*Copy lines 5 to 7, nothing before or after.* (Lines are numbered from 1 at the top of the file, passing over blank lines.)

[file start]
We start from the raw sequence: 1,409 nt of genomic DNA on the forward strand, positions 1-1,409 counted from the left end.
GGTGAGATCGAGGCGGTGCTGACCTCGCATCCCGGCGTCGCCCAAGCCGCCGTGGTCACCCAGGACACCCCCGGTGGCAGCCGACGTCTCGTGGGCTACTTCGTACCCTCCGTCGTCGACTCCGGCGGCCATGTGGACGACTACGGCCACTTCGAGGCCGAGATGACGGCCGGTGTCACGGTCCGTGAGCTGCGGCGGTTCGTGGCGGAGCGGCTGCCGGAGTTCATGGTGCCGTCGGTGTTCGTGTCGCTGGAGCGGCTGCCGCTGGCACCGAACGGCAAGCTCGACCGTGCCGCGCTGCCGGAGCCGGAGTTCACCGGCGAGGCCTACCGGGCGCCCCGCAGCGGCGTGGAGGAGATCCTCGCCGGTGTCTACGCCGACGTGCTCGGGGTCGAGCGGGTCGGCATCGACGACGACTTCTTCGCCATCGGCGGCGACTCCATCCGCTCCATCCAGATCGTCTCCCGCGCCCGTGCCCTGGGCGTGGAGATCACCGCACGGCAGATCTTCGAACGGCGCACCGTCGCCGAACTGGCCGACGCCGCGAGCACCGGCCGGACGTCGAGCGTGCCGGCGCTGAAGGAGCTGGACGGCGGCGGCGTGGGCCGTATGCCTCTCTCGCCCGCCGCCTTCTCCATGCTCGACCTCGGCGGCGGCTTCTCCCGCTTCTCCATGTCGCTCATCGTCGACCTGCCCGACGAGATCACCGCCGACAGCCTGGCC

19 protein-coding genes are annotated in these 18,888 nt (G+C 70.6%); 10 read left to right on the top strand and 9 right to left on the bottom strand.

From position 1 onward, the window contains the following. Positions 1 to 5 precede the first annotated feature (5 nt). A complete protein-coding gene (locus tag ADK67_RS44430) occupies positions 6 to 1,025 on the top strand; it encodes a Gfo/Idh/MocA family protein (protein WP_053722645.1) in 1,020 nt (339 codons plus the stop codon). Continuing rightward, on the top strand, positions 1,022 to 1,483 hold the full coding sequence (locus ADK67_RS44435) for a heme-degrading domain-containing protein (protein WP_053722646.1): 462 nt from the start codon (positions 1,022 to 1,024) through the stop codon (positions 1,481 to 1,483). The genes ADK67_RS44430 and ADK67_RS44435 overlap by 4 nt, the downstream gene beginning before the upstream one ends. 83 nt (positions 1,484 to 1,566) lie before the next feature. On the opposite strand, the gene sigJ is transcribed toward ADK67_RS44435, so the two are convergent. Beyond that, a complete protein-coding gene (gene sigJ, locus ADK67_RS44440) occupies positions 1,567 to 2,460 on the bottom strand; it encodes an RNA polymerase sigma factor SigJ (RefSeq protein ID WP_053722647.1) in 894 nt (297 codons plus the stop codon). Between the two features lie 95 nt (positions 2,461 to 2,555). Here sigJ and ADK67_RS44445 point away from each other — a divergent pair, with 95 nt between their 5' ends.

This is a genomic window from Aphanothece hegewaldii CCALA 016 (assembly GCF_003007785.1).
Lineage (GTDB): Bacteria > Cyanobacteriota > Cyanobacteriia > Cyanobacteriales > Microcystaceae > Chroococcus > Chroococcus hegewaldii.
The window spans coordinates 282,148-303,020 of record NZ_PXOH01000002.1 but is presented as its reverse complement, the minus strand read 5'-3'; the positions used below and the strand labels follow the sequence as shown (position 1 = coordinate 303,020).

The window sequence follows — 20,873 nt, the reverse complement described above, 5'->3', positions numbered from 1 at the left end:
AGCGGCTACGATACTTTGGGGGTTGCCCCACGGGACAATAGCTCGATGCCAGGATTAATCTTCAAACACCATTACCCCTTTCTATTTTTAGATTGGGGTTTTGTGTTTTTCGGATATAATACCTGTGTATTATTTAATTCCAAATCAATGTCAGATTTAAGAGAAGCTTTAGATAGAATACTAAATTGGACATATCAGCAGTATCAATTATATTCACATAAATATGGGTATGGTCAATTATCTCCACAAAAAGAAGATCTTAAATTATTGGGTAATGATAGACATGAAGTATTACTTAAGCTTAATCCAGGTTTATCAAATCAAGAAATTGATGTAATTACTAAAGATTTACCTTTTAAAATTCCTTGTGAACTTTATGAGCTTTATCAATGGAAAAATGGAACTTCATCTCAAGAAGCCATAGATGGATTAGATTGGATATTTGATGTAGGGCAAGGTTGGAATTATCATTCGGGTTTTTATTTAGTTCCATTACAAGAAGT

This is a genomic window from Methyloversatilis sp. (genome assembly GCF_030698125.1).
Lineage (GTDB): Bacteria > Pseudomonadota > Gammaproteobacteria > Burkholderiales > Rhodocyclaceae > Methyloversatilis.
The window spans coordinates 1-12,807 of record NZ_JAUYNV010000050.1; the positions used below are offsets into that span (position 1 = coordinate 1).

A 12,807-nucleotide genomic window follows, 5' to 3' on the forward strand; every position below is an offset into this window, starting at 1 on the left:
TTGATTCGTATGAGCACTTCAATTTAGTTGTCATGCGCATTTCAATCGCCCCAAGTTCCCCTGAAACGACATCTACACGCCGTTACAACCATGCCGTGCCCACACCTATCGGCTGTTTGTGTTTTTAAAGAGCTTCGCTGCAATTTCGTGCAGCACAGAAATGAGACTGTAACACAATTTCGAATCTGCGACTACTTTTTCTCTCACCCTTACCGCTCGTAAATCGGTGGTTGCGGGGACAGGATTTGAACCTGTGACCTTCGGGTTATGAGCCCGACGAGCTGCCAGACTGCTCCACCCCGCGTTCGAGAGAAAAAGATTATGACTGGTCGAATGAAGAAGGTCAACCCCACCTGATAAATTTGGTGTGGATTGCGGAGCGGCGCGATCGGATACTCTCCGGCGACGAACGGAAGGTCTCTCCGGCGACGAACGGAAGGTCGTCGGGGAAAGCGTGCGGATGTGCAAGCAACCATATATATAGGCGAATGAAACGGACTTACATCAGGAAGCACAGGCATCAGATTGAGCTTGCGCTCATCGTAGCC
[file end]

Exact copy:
This is a genomic window from Aphanothece hegewaldii CCALA 016 (assembly GCF_003007785.1).
Lineage (GTDB): Bacteria > Cyanobacteriota > Cyanobacteriia > Cyanobacteriales > Microcystaceae > Chroococcus > Chroococcus hegewaldii.
The window spans coordinates 282,148-303,020 of record NZ_PXOH01000002.1 but is presented as its reverse complement, the minus strand read 5'-3'; the positions used below and the strand labels follow the sequence as shown (position 1 = coordinate 303,020).